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Topic – Ancient China: Making Silk in Ancient China

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Read about making silk in ancient China, or click on the play button below to listen aloud.

Making Silk in Ancient China

Silkmoth, the start to making silk

The making of silk fabric was one of the most important discoveries in ancient China. The ancient Chinese discovered that silkworms make tiny strands of silk, and these strands can be used to make a fabric that is beautiful and very strong. Read on to find out how the ancient Chinese made silk.

Silk making process at the Silk Museum, factory and shop in Suzhou, China.

Step 1: The eggs laid by silkworm moths are collected and kept in a cool place where the temperature can be controlled. Over time, the temperature is slowly increased to about 25°C. The silkworms will then hatch from the eggs.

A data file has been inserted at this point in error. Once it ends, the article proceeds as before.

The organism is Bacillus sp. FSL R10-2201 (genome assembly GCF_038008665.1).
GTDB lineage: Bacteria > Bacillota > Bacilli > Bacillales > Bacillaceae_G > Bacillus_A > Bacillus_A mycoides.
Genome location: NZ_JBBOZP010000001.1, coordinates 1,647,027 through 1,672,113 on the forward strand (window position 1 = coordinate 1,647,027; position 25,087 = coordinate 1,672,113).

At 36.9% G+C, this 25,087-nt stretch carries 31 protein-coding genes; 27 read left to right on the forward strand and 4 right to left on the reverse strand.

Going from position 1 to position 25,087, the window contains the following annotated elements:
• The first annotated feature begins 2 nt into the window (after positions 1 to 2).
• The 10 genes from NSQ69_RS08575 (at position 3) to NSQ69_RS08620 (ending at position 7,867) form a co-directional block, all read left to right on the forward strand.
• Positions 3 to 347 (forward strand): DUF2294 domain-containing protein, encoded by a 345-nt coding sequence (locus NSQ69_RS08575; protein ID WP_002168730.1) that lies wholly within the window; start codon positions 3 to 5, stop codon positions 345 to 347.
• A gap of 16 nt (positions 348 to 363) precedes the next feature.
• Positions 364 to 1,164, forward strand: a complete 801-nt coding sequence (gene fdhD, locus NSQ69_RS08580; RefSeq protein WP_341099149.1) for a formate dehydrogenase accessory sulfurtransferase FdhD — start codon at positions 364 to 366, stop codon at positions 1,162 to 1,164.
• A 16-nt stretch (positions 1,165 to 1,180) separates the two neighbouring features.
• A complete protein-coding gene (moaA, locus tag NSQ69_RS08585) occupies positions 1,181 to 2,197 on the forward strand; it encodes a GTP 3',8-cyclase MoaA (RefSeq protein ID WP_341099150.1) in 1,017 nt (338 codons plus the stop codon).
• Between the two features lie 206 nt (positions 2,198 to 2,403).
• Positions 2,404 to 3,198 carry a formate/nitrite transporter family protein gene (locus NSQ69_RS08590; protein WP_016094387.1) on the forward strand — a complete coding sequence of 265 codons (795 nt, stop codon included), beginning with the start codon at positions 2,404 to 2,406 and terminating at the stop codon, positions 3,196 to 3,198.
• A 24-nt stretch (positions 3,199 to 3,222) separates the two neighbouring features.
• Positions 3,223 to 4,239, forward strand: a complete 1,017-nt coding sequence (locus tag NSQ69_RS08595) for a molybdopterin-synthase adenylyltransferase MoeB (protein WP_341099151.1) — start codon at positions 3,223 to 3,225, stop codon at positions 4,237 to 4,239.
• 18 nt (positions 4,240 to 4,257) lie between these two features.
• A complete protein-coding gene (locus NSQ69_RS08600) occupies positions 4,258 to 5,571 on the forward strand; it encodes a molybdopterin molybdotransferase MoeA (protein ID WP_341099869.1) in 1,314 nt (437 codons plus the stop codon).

Step 2: Silkworms are fed fresh mulberry leaves. They eat constantly until they grow very fat. The fat provides the energy the silkworms need to create a cocoon.

Silkworms hatched from eggs

Step 3: Silkworms produce a jelly-like material that hardens into a thin strand of silk when it is exposed to air. The worm wraps itself in the long strand to create a white cocoon.

Step 4: The cocoons are kept in a dry place for several days. The cocoons are then steamed or baked to kill the silkworm inside before it starts to break out. Each cocoon is then dipped in hot water to loosen the strand of silk.

Step 5: Each cocoon is then unwound to get the long strand of silk. This strand is between 600 metres and 900 metres long. The strands are then wound onto a spool.

Silk cocoons created by silkworms

Step 6: Several strands of silk are then twisted together to make strong silk thread. Natural materials are used to dye the threads different colours. The threads are then woven into colourful fabric.

Weaving traditional Chinese silk in Wuzhen, China

Fun Fact: According to Chinese legend, Empress Hsi Ling Shi, wife of Emperor Huang Ti (also called the Yellow Emperor), was the first person to accidentally discover silk. It happened when a silkworm cocoon fell into the cup of tea she was drinking under a mulberry tree. When she pulled out the cocoon, the strong silk fiber came loose.

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